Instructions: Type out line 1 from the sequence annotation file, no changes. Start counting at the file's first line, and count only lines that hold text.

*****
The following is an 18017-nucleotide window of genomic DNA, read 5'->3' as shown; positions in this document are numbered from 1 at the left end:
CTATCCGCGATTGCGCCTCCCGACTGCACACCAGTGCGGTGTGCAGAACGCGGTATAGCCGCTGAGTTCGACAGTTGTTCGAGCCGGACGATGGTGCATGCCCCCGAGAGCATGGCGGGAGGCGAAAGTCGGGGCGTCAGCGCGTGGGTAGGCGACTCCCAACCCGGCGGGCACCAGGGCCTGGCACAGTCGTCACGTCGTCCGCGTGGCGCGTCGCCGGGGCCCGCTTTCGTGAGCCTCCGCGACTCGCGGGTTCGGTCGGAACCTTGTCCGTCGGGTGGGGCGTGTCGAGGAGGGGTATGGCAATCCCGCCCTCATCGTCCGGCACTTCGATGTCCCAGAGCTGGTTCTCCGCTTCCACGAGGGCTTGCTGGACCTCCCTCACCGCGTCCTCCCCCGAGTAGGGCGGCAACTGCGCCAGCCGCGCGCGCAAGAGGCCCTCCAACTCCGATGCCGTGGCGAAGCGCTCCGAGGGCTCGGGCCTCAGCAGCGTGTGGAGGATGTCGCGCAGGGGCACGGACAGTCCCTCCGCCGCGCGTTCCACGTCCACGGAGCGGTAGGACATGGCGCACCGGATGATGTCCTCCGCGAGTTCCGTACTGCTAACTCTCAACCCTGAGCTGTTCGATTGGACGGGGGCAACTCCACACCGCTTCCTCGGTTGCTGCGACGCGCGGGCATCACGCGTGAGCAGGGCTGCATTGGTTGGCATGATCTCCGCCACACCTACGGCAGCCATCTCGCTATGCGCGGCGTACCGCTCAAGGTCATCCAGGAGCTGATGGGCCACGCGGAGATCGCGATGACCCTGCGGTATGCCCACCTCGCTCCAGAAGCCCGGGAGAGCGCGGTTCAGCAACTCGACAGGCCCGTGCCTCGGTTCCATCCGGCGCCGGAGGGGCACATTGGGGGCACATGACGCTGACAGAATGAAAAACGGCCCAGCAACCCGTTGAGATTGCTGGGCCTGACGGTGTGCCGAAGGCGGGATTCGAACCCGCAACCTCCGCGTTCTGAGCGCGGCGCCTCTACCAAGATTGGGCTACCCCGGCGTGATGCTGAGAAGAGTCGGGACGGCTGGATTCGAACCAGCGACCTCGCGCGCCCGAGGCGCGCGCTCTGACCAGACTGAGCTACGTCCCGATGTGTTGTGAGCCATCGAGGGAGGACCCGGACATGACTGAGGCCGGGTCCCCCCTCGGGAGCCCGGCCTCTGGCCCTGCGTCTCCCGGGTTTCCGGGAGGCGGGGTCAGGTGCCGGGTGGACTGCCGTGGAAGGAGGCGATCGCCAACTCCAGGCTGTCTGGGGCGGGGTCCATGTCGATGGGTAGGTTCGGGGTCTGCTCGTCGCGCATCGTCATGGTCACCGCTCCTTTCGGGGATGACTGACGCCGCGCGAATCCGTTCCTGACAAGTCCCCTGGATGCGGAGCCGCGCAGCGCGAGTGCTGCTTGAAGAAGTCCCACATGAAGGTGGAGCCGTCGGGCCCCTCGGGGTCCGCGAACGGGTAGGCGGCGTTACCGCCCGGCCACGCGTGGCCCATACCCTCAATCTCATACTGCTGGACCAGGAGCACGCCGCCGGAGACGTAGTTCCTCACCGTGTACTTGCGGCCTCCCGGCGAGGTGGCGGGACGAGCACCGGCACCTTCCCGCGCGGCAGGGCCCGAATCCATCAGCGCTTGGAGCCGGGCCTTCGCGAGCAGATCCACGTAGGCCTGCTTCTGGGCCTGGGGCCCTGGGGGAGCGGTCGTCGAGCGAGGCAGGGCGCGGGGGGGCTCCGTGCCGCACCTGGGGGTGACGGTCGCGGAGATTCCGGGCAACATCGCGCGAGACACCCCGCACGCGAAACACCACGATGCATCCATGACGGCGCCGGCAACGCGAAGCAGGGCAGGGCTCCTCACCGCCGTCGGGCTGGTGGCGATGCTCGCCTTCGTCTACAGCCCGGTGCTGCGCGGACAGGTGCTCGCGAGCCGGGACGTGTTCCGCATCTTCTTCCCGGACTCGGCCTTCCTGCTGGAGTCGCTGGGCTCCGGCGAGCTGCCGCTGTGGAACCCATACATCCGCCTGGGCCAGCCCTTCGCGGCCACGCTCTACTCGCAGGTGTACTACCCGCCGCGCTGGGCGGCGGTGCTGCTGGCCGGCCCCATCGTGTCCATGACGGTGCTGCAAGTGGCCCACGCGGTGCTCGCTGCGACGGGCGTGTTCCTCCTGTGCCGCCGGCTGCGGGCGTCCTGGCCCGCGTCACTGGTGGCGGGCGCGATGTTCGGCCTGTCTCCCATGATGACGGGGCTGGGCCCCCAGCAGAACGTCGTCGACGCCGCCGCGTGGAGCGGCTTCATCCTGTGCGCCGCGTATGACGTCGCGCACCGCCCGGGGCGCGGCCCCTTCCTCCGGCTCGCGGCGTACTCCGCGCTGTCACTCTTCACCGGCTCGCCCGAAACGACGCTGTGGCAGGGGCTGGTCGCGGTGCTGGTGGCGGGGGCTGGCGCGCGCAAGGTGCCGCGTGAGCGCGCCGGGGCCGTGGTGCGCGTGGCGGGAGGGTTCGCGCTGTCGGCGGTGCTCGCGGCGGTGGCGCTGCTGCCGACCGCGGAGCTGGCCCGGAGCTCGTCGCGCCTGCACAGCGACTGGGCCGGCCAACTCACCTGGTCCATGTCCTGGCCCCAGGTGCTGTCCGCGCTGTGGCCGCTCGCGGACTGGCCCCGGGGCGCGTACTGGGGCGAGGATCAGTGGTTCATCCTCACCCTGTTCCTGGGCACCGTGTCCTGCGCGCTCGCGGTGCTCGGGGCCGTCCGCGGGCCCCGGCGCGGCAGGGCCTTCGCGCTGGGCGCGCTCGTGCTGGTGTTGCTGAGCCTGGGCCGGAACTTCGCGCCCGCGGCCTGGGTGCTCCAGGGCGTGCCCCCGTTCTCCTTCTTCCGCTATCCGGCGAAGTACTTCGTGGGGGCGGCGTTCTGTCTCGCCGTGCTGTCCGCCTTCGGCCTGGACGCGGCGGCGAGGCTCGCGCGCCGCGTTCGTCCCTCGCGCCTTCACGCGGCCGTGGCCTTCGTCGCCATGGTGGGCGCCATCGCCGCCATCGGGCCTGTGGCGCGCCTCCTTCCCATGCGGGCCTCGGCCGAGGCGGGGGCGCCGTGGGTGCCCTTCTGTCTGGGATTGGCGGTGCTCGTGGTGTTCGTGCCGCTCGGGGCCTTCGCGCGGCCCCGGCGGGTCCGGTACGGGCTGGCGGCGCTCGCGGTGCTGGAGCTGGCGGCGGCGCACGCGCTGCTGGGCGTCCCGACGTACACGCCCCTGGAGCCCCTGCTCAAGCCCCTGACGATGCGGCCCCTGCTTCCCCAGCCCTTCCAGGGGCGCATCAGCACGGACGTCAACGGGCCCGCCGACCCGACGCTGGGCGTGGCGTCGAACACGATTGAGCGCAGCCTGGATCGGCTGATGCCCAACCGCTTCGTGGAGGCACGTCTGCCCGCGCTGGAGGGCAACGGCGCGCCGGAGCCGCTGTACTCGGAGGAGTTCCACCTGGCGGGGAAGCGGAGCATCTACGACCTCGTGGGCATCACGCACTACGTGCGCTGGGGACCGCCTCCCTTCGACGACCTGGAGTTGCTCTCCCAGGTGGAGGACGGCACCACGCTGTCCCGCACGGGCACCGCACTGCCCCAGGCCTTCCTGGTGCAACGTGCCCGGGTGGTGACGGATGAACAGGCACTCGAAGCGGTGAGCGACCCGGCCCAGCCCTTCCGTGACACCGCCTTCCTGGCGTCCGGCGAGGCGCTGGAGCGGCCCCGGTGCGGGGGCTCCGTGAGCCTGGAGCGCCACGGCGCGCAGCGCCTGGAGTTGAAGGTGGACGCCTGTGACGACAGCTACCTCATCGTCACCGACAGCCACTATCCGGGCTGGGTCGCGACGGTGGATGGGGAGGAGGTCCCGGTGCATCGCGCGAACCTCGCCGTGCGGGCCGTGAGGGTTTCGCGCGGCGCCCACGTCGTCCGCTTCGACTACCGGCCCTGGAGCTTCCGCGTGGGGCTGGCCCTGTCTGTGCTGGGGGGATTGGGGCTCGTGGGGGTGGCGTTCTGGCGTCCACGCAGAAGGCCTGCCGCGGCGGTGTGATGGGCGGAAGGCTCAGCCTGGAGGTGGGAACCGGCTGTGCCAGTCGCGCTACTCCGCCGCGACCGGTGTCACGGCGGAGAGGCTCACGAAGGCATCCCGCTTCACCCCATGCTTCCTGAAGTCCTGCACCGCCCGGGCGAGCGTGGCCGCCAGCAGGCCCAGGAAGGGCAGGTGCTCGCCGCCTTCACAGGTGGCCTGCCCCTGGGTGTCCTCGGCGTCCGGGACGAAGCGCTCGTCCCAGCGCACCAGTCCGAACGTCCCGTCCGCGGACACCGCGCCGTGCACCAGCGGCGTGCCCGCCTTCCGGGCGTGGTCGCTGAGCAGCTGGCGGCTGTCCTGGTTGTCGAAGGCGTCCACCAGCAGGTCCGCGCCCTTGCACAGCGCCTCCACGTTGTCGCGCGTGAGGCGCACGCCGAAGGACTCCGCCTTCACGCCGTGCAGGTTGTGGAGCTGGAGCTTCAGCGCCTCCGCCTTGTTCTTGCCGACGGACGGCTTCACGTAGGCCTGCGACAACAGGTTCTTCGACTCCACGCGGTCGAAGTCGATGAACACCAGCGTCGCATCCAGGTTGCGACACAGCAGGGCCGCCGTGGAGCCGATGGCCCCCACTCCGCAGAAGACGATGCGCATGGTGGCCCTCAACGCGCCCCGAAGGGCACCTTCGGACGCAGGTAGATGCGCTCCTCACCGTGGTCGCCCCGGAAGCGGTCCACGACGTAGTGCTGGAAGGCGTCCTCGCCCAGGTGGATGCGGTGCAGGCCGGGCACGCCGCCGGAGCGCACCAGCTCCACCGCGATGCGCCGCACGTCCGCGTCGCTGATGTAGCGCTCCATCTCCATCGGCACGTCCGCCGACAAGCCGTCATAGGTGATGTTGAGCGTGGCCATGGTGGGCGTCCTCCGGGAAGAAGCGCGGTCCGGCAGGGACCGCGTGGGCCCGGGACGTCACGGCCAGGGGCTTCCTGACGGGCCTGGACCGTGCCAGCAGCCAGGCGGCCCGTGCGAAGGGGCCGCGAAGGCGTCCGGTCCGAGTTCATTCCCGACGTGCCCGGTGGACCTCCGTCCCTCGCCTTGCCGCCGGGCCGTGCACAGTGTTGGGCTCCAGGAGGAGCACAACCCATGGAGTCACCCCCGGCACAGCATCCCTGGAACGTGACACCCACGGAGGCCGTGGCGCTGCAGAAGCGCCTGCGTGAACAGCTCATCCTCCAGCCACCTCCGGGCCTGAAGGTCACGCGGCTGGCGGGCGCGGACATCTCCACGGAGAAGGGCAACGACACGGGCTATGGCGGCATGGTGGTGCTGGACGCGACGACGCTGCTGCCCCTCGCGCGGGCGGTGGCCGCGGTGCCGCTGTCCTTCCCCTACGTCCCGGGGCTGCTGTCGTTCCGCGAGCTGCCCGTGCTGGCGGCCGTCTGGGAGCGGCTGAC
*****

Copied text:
The following is an 18017-nucleotide window of genomic DNA, read 5'->3' as shown; positions in this document are numbered from 1 at the left end: